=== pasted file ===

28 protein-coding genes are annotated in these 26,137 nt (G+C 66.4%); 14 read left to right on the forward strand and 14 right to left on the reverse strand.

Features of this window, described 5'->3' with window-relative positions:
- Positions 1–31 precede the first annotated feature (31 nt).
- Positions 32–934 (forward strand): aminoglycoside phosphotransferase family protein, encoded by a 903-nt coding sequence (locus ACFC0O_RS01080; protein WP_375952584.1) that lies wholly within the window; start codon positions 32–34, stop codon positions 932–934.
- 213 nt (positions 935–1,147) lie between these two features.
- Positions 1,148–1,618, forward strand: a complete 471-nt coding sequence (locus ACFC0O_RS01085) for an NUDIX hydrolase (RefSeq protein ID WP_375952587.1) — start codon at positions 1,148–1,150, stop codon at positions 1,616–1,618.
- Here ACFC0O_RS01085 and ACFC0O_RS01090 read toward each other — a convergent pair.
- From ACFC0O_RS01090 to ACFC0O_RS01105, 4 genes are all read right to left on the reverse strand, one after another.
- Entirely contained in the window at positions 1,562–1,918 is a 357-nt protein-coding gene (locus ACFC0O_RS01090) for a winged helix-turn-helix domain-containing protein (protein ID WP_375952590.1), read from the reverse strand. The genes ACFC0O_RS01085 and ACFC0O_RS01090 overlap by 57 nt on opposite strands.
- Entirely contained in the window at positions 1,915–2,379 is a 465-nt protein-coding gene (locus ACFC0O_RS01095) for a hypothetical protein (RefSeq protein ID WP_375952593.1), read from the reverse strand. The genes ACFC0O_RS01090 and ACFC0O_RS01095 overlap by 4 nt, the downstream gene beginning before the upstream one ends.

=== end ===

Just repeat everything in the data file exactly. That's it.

28 protein-coding genes are annotated in these 26,137 nt (G+C 66.4%); 14 read left to right on the forward strand and 14 right to left on the reverse strand.

Features of this window, described 5'->3' with window-relative positions:
- Positions 1–31 precede the first annotated feature (31 nt).
- Positions 32–934 (forward strand): aminoglycoside phosphotransferase family protein, encoded by a 903-nt coding sequence (locus ACFC0O_RS01080; protein WP_375952584.1) that lies wholly within the window; start codon positions 32–34, stop codon positions 932–934.
- 213 nt (positions 935–1,147) lie between these two features.
- Positions 1,148–1,618, forward strand: a complete 471-nt coding sequence (locus ACFC0O_RS01085) for an NUDIX hydrolase (RefSeq protein ID WP_375952587.1) — start codon at positions 1,148–1,150, stop codon at positions 1,616–1,618.
- Here ACFC0O_RS01085 and ACFC0O_RS01090 read toward each other — a convergent pair.
- From ACFC0O_RS01090 to ACFC0O_RS01105, 4 genes are all read right to left on the reverse strand, one after another.
- Entirely contained in the window at positions 1,562–1,918 is a 357-nt protein-coding gene (locus ACFC0O_RS01090) for a winged helix-turn-helix domain-containing protein (protein ID WP_375952590.1), read from the reverse strand. The genes ACFC0O_RS01085 and ACFC0O_RS01090 overlap by 57 nt on opposite strands.
- Entirely contained in the window at positions 1,915–2,379 is a 465-nt protein-coding gene (locus ACFC0O_RS01095) for a hypothetical protein (RefSeq protein ID WP_375952593.1), read from the reverse strand. The genes ACFC0O_RS01090 and ACFC0O_RS01095 overlap by 4 nt, the downstream gene beginning before the upstream one ends.